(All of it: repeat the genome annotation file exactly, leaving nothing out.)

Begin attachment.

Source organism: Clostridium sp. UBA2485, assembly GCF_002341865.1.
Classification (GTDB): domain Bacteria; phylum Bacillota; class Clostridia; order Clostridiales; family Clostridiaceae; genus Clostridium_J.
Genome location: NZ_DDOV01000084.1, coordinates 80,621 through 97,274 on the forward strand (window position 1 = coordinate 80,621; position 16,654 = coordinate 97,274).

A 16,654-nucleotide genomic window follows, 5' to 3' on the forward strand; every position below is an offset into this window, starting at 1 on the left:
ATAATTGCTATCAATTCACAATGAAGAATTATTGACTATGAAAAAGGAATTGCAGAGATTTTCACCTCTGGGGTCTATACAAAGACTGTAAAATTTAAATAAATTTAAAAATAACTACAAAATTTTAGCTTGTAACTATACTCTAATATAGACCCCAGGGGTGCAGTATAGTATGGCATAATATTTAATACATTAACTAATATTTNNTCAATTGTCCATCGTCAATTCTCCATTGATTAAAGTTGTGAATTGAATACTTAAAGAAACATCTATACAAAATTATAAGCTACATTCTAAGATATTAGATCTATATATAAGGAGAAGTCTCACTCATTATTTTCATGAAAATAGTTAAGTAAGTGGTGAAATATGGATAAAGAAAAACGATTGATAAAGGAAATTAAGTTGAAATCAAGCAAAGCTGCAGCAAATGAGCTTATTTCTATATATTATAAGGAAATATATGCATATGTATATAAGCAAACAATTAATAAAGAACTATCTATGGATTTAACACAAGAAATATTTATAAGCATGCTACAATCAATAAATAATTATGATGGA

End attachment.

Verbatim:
Source organism: Clostridium sp. UBA2485, assembly GCF_002341865.1.
Classification (GTDB): domain Bacteria; phylum Bacillota; class Clostridia; order Clostridiales; family Clostridiaceae; genus Clostridium_J.
Genome location: NZ_DDOV01000084.1, coordinates 80,621 through 97,274 on the forward strand (window position 1 = coordinate 80,621; position 16,654 = coordinate 97,274).

A 16,654-nucleotide genomic window follows, 5' to 3' on the forward strand; every position below is an offset into this window, starting at 1 on the left:
ATAATTGCTATCAATTCACAATGAAGAATTATTGACTATGAAAAAGGAATTGCAGAGATTTTCACCTCTGGGGTCTATACAAAGACTGTAAAATTTAAATAAATTTAAAAATAACTACAAAATTTTAGCTTGTAACTATACTCTAATATAGACCCCAGGGGTGCAGTATAGTATGGCATAATATTTAATACATTAACTAATATTTNNTCAATTGTCCATCGTCAATTCTCCATTGATTAAAGTTGTGAATTGAATACTTAAAGAAACATCTATACAAAATTATAAGCTACATTCTAAGATATTAGATCTATATATAAGGAGAAGTCTCACTCATTATTTTCATGAAAATAGTTAAGTAAGTGGTGAAATATGGATAAAGAAAAACGATTGATAAAGGAAATTAAGTTGAAATCAAGCAAAGCTGCAGCAAATGAGCTTATTTCTATATATTATAAGGAAATATATGCATATGTATATAAGCAAACAATTAATAAAGAACTATCTATGGATTTAACACAAGAAATATTTATAAGCATGCTACAATCAATAAATAATTATGATGGA